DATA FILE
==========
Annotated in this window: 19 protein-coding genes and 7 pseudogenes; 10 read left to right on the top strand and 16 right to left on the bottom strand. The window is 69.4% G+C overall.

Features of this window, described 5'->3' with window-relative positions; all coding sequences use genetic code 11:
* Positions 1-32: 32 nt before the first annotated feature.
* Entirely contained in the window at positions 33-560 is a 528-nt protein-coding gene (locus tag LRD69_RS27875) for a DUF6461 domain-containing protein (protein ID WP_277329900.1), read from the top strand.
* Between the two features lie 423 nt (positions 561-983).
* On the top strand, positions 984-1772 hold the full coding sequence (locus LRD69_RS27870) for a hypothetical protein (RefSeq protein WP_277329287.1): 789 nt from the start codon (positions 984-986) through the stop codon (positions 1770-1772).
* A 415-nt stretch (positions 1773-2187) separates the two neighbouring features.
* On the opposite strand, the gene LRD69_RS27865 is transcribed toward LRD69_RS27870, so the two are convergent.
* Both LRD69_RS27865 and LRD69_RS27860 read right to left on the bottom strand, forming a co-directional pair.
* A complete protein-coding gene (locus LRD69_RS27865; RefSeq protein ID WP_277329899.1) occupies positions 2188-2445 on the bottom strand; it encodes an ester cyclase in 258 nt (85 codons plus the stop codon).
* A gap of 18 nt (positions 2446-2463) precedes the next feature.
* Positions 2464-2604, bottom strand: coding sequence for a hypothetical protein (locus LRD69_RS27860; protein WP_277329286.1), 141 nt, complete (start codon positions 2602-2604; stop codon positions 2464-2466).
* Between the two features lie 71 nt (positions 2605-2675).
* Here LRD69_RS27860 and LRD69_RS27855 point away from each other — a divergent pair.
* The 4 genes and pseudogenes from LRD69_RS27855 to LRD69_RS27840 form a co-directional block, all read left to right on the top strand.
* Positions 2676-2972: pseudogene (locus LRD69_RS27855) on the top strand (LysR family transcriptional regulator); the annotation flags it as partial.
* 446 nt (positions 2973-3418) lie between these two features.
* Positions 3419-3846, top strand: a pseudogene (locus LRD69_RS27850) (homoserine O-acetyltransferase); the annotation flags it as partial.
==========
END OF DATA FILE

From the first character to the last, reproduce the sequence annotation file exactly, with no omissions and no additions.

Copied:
Annotated in this window: 19 protein-coding genes and 7 pseudogenes; 10 read left to right on the top strand and 16 right to left on the bottom strand. The window is 69.4% G+C overall.

Features of this window, described 5'->3' with window-relative positions; all coding sequences use genetic code 11:
* Positions 1-32: 32 nt before the first annotated feature.
* Entirely contained in the window at positions 33-560 is a 528-nt protein-coding gene (locus tag LRD69_RS27875) for a DUF6461 domain-containing protein (protein ID WP_277329900.1), read from the top strand.
* Between the two features lie 423 nt (positions 561-983).
* On the top strand, positions 984-1772 hold the full coding sequence (locus LRD69_RS27870) for a hypothetical protein (RefSeq protein WP_277329287.1): 789 nt from the start codon (positions 984-986) through the stop codon (positions 1770-1772).
* A 415-nt stretch (positions 1773-2187) separates the two neighbouring features.
* On the opposite strand, the gene LRD69_RS27865 is transcribed toward LRD69_RS27870, so the two are convergent.
* Both LRD69_RS27865 and LRD69_RS27860 read right to left on the bottom strand, forming a co-directional pair.
* A complete protein-coding gene (locus LRD69_RS27865; RefSeq protein ID WP_277329899.1) occupies positions 2188-2445 on the bottom strand; it encodes an ester cyclase in 258 nt (85 codons plus the stop codon).
* A gap of 18 nt (positions 2446-2463) precedes the next feature.
* Positions 2464-2604, bottom strand: coding sequence for a hypothetical protein (locus LRD69_RS27860; protein WP_277329286.1), 141 nt, complete (start codon positions 2602-2604; stop codon positions 2464-2466).
* Between the two features lie 71 nt (positions 2605-2675).
* Here LRD69_RS27860 and LRD69_RS27855 point away from each other — a divergent pair.
* The 4 genes and pseudogenes from LRD69_RS27855 to LRD69_RS27840 form a co-directional block, all read left to right on the top strand.
* Positions 2676-2972: pseudogene (locus LRD69_RS27855) on the top strand (LysR family transcriptional regulator); the annotation flags it as partial.
* 446 nt (positions 2973-3418) lie between these two features.
* Positions 3419-3846, top strand: a pseudogene (locus LRD69_RS27850) (homoserine O-acetyltransferase); the annotation flags it as partial.